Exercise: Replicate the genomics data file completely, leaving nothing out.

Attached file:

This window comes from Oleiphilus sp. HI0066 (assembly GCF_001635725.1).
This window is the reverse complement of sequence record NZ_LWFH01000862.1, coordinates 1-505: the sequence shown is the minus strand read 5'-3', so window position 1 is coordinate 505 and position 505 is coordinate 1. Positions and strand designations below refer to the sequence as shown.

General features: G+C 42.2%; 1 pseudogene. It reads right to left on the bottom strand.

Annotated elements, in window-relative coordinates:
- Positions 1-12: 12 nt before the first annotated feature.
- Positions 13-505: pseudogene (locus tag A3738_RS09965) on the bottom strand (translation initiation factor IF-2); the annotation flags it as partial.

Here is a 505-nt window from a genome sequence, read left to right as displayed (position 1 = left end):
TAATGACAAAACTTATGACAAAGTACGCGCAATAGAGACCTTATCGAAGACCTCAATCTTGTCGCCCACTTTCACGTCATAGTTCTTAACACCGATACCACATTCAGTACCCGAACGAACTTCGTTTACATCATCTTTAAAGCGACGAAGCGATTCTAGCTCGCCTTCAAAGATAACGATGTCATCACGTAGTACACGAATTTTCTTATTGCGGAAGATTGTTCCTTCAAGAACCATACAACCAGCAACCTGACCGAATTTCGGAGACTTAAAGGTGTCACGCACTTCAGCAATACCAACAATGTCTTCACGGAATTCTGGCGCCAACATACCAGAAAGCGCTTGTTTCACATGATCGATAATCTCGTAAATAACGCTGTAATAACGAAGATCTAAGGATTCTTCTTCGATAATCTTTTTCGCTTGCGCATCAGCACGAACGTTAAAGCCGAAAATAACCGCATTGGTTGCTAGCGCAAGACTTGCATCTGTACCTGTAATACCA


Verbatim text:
This window comes from Oleiphilus sp. HI0066 (assembly GCF_001635725.1).
This window is the reverse complement of sequence record NZ_LWFH01000862.1, coordinates 1-505: the sequence shown is the minus strand read 5'-3', so window position 1 is coordinate 505 and position 505 is coordinate 1. Positions and strand designations below refer to the sequence as shown.

General features: G+C 42.2%; 1 pseudogene. It reads right to left on the bottom strand.

Annotated elements, in window-relative coordinates:
- Positions 1-12: 12 nt before the first annotated feature.
- Positions 13-505: pseudogene (locus tag A3738_RS09965) on the bottom strand (translation initiation factor IF-2); the annotation flags it as partial.

Here is a 505-nt window from a genome sequence, read left to right as displayed (position 1 = left end):
TAATGACAAAACTTATGACAAAGTACGCGCAATAGAGACCTTATCGAAGACCTCAATCTTGTCGCCCACTTTCACGTCATAGTTCTTAACACCGATACCACATTCAGTACCCGAACGAACTTCGTTTACATCATCTTTAAAGCGACGAAGCGATTCTAGCTCGCCTTCAAAGATAACGATGTCATCACGTAGTACACGAATTTTCTTATTGCGGAAGATTGTTCCTTCAAGAACCATACAACCAGCAACCTGACCGAATTTCGGAGACTTAAAGGTGTCACGCACTTCAGCAATACCAACAATGTCTTCACGGAATTCTGGCGCCAACATACCAGAAAGCGCTTGTTTCACATGATCGATAATCTCGTAAATAACGCTGTAATAACGAAGATCTAAGGATTCTTCTTCGATAATCTTTTTCGCTTGCGCATCAGCACGAACGTTAAAGCCGAAAATAACCGCATTGGTTGCTAGCGCAAGACTTGCATCTGTACCTGTAATACCA